Tuesday, June 21, 2011

Conflicting Concerns - Everyone and Everything

“The rush and pressure of modern life are a form,
perhaps the most common form,
of its innate violence.
To allow oneself to be carried away by a multitude of conflicting concerns,
to surrender to too many projects,
to want to help everyone in everything is to succumb to violence . . .
                                                 ~Thomas Merton

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I saw my first knife-fight when I was six years old.  It was Christmas eve, and at my paternal grandparents house this meant drinking, and lots of it.  After several hours of over-indulgence, some minor family squabble had erupted into a serious argument between two of my hot-headed uncles.  At some point a knife appeared and the rumble was on. 

Instead of Red-Nosed Rudolph and red tree lights, I remember the red flashing lights on the police car as it arrived upon the scene. Fortunately, no one was seriously injured; but the holiday was ruined.  This incident was my first introduction to violence.  It made a deep impression, as you might imagine.

Merton asserts that the rush and pressure of modern life are a form of violence.  He could be right.  His viewpoint, however, was undoubtedly colored by the fact that he spent a good deal of his adult life in a Trappist monastery in Kentucky, as a contemplative monk. Not your typical high-risk lifestyle.  He was also a keen intellectual, and at a fairly young age, a published author.

He further states that "to allow oneself to be carried away by a  multitude of conflicting concerns..." can be to succumb to violence.  I don't know that I agree that passively being swept along with the daily tidal wave of concerns rises to the level of violence, but it can certainly be injurious to one's inner peace and tranquillity.

Violence can, of course, take many forms; there is the physical violence of force and injury by one party upon another, the violence of war, the violence of nature, and many others.  One can be said to "do violence" to a text, by twisting it into a meaning not intended by the original author.  Generally any definition of "violence" involves some form of extreme force or pressure.

No doubt about it, conflicting concerns in our lives create pressures.  For example, we want to be peaceable, in fact, the scriptures admonish us to live at peace with all men inasmuch as it "lies within us" - in other words, to the extent that it is within our power to do so.  However, sometimes the "party of the second part" does not reciprocate our peaceable intentions.   Suddenly peace does not reign supreme in our environs.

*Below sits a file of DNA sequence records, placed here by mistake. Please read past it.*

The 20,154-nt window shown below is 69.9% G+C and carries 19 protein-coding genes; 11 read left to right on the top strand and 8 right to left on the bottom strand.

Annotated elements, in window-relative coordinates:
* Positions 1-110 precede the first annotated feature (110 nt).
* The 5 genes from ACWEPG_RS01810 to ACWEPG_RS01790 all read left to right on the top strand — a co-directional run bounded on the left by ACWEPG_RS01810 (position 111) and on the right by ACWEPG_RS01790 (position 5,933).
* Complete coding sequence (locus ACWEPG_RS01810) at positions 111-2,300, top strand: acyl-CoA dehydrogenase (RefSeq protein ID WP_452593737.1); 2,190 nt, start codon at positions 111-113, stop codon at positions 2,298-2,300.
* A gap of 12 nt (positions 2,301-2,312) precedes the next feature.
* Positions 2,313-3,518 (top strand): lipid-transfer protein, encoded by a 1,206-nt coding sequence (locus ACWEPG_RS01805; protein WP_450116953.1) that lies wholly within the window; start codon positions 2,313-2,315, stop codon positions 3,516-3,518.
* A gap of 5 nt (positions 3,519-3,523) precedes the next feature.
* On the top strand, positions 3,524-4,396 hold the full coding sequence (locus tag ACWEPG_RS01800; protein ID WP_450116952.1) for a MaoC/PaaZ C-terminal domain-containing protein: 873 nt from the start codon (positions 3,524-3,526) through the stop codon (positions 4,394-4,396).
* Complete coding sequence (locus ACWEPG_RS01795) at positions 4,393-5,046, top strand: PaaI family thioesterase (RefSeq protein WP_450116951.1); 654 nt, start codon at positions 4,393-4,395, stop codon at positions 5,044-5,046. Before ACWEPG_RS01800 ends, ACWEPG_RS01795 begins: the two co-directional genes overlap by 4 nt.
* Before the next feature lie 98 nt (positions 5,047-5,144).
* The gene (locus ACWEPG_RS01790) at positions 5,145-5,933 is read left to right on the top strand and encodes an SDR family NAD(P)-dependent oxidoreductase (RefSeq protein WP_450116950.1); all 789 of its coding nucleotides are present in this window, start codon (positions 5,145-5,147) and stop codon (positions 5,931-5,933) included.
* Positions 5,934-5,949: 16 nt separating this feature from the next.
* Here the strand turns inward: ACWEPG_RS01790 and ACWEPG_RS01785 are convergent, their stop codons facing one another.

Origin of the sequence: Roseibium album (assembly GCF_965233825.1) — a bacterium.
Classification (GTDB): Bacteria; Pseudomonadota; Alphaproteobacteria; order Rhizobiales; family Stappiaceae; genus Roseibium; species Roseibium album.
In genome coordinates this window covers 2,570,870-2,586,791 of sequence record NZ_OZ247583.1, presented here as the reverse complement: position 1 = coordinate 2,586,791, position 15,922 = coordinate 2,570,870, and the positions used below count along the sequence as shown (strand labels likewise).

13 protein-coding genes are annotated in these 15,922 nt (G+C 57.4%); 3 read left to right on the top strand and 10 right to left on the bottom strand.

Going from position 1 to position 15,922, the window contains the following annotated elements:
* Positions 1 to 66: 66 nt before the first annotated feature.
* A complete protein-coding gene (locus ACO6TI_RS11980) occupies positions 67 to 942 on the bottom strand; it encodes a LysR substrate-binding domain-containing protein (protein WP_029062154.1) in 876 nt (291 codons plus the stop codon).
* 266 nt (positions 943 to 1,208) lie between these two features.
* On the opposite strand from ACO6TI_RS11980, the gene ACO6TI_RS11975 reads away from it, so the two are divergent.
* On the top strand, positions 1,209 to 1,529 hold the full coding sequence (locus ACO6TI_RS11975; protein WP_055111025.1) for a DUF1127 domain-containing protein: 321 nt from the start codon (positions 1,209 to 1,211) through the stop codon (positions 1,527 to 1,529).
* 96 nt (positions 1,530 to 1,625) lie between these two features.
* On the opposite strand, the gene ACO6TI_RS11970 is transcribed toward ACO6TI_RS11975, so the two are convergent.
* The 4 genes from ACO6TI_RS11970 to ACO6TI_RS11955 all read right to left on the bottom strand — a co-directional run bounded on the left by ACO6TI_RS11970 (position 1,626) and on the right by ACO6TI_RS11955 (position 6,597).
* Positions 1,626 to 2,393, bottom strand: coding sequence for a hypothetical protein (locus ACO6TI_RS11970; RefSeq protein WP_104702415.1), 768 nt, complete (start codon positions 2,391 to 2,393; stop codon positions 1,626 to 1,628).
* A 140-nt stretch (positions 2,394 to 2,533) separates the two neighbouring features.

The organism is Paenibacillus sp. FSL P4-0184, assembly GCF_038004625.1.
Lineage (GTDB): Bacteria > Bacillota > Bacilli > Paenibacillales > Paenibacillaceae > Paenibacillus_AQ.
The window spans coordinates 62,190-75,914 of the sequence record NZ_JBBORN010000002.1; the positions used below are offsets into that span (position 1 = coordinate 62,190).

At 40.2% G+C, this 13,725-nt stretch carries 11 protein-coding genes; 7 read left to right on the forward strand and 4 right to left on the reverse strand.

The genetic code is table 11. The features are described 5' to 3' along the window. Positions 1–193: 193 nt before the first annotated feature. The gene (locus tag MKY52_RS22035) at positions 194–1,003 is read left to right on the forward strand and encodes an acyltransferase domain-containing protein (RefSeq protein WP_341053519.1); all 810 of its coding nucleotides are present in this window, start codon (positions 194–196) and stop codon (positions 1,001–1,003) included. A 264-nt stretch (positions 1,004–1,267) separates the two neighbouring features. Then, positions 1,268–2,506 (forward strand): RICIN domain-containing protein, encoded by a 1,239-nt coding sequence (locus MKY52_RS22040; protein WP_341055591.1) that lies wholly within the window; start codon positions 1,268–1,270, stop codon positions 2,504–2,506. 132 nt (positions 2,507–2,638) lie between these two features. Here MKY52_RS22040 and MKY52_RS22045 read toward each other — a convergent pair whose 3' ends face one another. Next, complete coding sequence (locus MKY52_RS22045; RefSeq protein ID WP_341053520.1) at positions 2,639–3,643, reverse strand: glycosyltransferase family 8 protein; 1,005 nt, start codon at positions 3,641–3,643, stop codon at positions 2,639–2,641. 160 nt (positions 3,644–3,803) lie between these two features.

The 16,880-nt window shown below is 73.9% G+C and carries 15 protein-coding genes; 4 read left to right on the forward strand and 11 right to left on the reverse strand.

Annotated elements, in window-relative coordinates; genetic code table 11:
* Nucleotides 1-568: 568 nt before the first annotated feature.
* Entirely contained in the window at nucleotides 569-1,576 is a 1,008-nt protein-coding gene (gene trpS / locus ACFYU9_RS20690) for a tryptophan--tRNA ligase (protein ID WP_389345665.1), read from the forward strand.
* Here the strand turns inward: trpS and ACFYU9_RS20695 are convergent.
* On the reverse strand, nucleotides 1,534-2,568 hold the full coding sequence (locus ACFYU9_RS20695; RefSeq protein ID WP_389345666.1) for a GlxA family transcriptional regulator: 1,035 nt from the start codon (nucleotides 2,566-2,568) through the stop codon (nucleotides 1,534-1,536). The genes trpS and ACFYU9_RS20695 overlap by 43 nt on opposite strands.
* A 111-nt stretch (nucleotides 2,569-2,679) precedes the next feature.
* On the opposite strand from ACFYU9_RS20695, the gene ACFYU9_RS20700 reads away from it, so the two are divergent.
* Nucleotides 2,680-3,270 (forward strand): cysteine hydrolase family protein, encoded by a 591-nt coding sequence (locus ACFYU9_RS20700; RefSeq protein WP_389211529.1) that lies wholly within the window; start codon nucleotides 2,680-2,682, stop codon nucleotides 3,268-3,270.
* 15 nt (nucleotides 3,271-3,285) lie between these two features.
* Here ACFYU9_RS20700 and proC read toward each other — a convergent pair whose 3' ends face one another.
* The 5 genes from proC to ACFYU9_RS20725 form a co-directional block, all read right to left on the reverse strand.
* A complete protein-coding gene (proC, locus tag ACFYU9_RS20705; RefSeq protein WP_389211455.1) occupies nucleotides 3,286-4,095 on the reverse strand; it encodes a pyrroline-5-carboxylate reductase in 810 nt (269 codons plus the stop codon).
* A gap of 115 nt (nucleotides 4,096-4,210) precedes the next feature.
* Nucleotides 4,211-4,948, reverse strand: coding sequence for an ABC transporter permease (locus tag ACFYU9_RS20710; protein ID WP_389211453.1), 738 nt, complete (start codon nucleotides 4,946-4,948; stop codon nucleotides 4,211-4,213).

To "surrender to too many projects" may be another form of self-harm, but I doubt it extends to doing violence to oneself.  It does, however, often produce unhealthy behavior, making us susceptible to from everything from headaches, to insomnia, to damaged relationships.

And then we come to Merton's last assertion in this quote, the desire or inclination to "help everyone in everything" which he says is to succumb to violence.  Again, I am not so sure about violence, but I can aver some pointed humiliation in this area.

I believe he is referring to what some psychologists call the "collapse of appropriate boundaries", when we over extend ourselves.  Good intentions, carried too far, almost always end up in misery, conflict and hurt feelings.  To this I can attest personally, painfully, and recently.  

Calls for help, broken promises and manipulation, red flags all over the place. I had already been "had" two days ago by this same individual, and I suspected at the time that I was being played.  But I went in hoping that a genuine desire to help might prevail upon better selves.  Apparently "B." simply thought I would be an easy target a second time.  However, as they say in the South, "I may be some dumb, but I am not plumb dumb."  

The outcome was a painful reminder, though, that I cannot help "everyone in everything." And if I try, while I may not find myself subject to violence, I most certainly will experience the pain of being on the receiving end of human failure.

Thus, while I may respectfully disagree with Merton's definition of violence in modern life, I can agree with his examples of choices and behaviors which constitute unhealthy risk.  Let this be a lesson to me.
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Our host today is Emily at imperfect prose.


  1. Well, gentle author, let this be a lesson to us all. Undoubtedly his use of the word made sense to him, and I can see a certain interpretation.

    But, don't you think that our first responsibility is to ourselves---to be true to our own views and goals? And, if we do that, we can maintain a clear conscience and set an example for others.

    God bless---and a great post.

  2. There's the word boundaries, another confirmation. Lots to think about here!

  3. hello marsha! i love how you delve deep into this quote, and the honesty of your reflection. i also adored your opening line--it really pulled me in. beautiful post. thanks so much for joining me at imperfect prose today! e.

  4. Great reflection, and interesting passage!

    I agree with everything you say about the Merton piece. And I've also been lured in to too many things--but it's hard when the need is so great. Right now, I'm just trying to get through this novel contract, and then I will reevaluate how to live a balanced life and what changes I must make.

  5. Great post...there were points that spoke so loudly to a situation I am in right now. I have a friend whose divorce ended after 36 years and she is seeing she is she walks it out her counselor is having me read a book with it might not be violence, but the fruit of the co-dependency has causes great harm...once again satan using the gift of being caring to the extreme
    Thanks for the thought provoking post.